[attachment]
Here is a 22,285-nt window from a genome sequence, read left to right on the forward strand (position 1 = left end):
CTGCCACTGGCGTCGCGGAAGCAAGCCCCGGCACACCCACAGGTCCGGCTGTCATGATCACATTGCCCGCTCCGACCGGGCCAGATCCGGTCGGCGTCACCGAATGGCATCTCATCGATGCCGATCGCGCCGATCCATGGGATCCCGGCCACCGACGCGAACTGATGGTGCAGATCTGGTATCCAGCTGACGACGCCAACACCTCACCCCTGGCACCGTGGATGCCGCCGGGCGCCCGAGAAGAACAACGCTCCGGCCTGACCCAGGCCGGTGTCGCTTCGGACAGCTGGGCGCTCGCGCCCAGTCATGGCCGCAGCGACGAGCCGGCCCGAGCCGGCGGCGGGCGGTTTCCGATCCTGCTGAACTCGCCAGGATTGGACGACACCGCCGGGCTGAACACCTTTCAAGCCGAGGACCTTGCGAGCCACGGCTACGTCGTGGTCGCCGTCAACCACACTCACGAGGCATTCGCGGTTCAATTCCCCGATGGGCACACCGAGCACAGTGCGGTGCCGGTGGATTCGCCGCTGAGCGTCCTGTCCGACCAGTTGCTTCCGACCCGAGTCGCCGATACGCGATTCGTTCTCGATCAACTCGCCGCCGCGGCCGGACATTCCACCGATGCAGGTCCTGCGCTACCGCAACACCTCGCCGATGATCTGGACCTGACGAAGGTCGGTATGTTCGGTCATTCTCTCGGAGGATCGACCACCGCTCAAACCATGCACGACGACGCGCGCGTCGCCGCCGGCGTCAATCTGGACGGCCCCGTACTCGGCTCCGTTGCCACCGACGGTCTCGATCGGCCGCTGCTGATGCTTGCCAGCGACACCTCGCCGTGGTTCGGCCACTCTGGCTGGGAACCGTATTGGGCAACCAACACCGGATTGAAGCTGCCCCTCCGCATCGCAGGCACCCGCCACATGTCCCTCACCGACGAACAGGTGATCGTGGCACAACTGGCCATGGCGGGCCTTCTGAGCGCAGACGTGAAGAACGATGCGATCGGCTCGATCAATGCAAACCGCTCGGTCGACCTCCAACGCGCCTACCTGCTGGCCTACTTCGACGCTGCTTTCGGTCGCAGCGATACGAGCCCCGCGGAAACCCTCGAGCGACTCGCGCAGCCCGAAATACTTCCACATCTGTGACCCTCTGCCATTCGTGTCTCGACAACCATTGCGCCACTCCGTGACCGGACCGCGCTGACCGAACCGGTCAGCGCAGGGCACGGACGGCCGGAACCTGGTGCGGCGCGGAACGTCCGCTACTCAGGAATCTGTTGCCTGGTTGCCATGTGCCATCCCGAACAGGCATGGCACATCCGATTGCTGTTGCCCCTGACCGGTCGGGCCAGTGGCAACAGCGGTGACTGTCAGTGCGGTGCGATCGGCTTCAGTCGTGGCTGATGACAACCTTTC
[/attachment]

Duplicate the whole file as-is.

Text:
Here is a 22,285-nt window from a genome sequence, read left to right on the forward strand (position 1 = left end):
CTGCCACTGGCGTCGCGGAAGCAAGCCCCGGCACACCCACAGGTCCGGCTGTCATGATCACATTGCCCGCTCCGACCGGGCCAGATCCGGTCGGCGTCACCGAATGGCATCTCATCGATGCCGATCGCGCCGATCCATGGGATCCCGGCCACCGACGCGAACTGATGGTGCAGATCTGGTATCCAGCTGACGACGCCAACACCTCACCCCTGGCACCGTGGATGCCGCCGGGCGCCCGAGAAGAACAACGCTCCGGCCTGACCCAGGCCGGTGTCGCTTCGGACAGCTGGGCGCTCGCGCCCAGTCATGGCCGCAGCGACGAGCCGGCCCGAGCCGGCGGCGGGCGGTTTCCGATCCTGCTGAACTCGCCAGGATTGGACGACACCGCCGGGCTGAACACCTTTCAAGCCGAGGACCTTGCGAGCCACGGCTACGTCGTGGTCGCCGTCAACCACACTCACGAGGCATTCGCGGTTCAATTCCCCGATGGGCACACCGAGCACAGTGCGGTGCCGGTGGATTCGCCGCTGAGCGTCCTGTCCGACCAGTTGCTTCCGACCCGAGTCGCCGATACGCGATTCGTTCTCGATCAACTCGCCGCCGCGGCCGGACATTCCACCGATGCAGGTCCTGCGCTACCGCAACACCTCGCCGATGATCTGGACCTGACGAAGGTCGGTATGTTCGGTCATTCTCTCGGAGGATCGACCACCGCTCAAACCATGCACGACGACGCGCGCGTCGCCGCCGGCGTCAATCTGGACGGCCCCGTACTCGGCTCCGTTGCCACCGACGGTCTCGATCGGCCGCTGCTGATGCTTGCCAGCGACACCTCGCCGTGGTTCGGCCACTCTGGCTGGGAACCGTATTGGGCAACCAACACCGGATTGAAGCTGCCCCTCCGCATCGCAGGCACCCGCCACATGTCCCTCACCGACGAACAGGTGATCGTGGCACAACTGGCCATGGCGGGCCTTCTGAGCGCAGACGTGAAGAACGATGCGATCGGCTCGATCAATGCAAACCGCTCGGTCGACCTCCAACGCGCCTACCTGCTGGCCTACTTCGACGCTGCTTTCGGTCGCAGCGATACGAGCCCCGCGGAAACCCTCGAGCGACTCGCGCAGCCCGAAATACTTCCACATCTGTGACCCTCTGCCATTCGTGTCTCGACAACCATTGCGCCACTCCGTGACCGGACCGCGCTGACCGAACCGGTCAGCGCAGGGCACGGACGGCCGGAACCTGGTGCGGCGCGGAACGTCCGCTACTCAGGAATCTGTTGCCTGGTTGCCATGTGCCATCCCGAACAGGCATGGCACATCCGATTGCTGTTGCCCCTGACCGGTCGGGCCAGTGGCAACAGCGGTGACTGTCAGTGCGGTGCGATCGGCTTCAGTCGTGGCTGATGACAACCTTTC